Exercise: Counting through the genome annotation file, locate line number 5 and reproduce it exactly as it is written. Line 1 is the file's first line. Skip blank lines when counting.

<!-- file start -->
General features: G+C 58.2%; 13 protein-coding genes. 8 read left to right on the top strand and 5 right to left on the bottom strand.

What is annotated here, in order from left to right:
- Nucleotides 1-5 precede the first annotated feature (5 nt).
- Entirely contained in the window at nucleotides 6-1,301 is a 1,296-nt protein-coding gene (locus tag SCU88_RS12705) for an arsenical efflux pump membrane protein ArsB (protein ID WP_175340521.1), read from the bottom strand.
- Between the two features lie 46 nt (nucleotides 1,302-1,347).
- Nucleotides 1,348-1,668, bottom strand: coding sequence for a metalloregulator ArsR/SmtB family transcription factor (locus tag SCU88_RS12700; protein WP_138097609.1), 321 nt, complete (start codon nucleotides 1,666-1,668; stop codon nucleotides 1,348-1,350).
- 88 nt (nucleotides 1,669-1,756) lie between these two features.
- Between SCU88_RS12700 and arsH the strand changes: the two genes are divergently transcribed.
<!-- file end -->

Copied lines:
- Between the two features lie 46 nt (nucleotides 1,302-1,347).